Wednesday, November 16, 2005

 

JS Bach Orchestration

Adam Carse writes:

Famous in Germany as an executant, Johann Sebastian Bach (1685-1750) was hardly recognised as a prominent composer during his lifetime. His orchestral works were written for performance under his own guidance in the various towns where he was employed, for variable and often insufficient resources, reaching at best a limited circle which was more local than national extent. His orchestration follows in direct succession the beginning made by Gabrieli in Italy, introduced into Germany by Schutz, further developed by succeeding German organist-composers, and finally handed on to Bach and his generation by the Church composers immediately preceding him, the generation of which perhaps the best remembered is Buxtehude. Confined within the radius of a few German churches and provincial courts, Bach's orchestration neither contributed nor acquired any of the freedom and progress which marked the contemporary work of German composers in the theatre or concert-room.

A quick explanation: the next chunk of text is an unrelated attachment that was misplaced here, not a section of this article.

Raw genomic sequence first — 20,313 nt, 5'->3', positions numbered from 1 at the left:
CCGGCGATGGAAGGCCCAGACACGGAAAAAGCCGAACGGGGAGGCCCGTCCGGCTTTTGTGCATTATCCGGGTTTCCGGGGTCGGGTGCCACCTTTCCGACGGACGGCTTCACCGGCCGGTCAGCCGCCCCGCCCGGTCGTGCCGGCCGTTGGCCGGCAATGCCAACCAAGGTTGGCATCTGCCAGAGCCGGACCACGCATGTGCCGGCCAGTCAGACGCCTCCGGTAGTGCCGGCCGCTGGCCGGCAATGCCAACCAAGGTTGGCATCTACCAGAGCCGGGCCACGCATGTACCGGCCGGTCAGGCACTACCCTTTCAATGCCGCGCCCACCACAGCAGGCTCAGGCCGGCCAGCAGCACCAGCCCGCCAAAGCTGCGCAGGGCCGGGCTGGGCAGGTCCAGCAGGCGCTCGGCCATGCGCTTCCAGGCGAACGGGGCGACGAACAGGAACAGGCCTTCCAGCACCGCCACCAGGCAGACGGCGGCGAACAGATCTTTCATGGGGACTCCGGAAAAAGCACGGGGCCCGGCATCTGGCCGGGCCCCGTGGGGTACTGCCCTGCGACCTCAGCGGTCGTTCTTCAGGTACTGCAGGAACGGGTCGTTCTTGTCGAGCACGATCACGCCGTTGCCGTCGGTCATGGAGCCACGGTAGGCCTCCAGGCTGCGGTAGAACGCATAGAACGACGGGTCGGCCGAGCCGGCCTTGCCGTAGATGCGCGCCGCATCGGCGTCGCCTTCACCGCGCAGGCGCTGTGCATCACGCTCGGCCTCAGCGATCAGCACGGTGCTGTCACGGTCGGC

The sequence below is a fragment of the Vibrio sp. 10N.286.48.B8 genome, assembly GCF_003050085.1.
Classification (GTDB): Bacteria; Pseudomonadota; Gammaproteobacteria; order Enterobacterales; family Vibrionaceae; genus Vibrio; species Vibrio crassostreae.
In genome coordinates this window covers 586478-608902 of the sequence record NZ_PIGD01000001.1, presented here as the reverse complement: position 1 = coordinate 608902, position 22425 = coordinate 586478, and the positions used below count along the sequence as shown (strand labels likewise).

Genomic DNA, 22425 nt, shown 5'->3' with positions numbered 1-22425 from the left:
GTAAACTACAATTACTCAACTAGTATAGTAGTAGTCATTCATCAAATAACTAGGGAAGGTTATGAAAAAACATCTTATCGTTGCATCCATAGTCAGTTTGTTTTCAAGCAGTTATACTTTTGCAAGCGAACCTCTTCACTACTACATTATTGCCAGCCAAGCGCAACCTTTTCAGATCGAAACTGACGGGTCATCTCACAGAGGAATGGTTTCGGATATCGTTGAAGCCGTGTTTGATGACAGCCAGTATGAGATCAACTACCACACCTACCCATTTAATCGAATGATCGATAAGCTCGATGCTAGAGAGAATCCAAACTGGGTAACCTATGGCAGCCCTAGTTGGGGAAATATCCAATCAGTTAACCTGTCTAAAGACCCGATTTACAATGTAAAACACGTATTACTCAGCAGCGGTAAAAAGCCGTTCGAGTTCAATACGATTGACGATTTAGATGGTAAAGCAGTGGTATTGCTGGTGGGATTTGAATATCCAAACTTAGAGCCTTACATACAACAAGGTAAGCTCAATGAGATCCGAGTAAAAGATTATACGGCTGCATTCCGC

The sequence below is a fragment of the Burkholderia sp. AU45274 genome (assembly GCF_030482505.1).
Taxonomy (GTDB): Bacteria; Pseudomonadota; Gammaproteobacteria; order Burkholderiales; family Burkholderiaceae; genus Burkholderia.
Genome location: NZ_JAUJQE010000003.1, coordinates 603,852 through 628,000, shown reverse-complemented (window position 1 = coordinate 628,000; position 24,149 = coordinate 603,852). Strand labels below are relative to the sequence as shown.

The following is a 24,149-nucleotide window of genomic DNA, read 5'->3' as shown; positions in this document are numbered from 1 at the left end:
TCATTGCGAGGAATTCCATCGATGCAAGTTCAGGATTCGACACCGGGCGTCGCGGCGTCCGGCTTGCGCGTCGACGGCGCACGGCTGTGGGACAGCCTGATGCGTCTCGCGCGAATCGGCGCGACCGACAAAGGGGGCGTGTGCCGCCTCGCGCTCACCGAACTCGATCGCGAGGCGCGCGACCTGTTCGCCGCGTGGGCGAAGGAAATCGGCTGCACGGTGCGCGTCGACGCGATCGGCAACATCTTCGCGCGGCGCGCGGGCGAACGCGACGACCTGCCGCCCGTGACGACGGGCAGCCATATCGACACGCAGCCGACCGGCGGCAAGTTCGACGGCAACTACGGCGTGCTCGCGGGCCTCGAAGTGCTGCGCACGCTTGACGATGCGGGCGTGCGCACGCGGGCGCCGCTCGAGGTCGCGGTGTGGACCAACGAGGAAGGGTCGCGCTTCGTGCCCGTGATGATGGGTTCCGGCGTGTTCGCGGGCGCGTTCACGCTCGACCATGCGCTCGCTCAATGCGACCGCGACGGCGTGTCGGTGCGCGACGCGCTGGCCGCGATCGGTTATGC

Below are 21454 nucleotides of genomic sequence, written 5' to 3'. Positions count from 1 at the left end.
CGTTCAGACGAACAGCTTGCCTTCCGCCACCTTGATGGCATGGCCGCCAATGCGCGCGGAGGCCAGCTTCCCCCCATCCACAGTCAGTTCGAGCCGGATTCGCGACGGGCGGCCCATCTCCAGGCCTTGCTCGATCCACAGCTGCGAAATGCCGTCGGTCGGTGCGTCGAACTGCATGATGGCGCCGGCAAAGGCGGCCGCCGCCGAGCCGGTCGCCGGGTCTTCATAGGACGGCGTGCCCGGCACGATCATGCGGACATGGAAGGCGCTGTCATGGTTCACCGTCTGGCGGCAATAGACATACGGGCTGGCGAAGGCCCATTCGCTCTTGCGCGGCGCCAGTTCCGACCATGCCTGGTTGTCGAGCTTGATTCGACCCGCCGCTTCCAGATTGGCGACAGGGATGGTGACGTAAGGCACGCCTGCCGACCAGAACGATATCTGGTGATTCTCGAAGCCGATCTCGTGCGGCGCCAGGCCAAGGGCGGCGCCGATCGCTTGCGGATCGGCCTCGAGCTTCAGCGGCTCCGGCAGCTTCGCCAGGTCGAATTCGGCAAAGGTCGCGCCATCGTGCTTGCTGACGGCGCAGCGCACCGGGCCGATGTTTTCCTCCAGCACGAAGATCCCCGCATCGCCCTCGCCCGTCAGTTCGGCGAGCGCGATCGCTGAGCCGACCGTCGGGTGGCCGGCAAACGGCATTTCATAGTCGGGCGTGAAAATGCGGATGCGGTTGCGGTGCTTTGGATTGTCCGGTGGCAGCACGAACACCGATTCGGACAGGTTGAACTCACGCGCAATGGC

Bach's resources at Leipzig are known to have been an orchestra of from eighteen to twenty, of which wind instruments would account for nine or ten players, leaving only two to three instruments to each part. The wind players were obviously double-handed in the sense that the oboe players, for example, would have to play on alto and tenor instruments of the same type when required, and it is not at all improbable that the players on brass instruments were similarly obliged to change from one instrument to another. Whereas a four-part string orchestra is employed in almost every work, the specific wind parts vary in a manner which suggests that Bach wrote for whatever wind instruments happened to be at his disposal and that the combination and supply varied considerably from time to time. His "memorials" complaining of the lack of necessary instrumental players bear out the impression that he was obliged to cut his coat according to his cloth, and that his orchestral "cloth" was frequently insufficient in quantity if not in quality.

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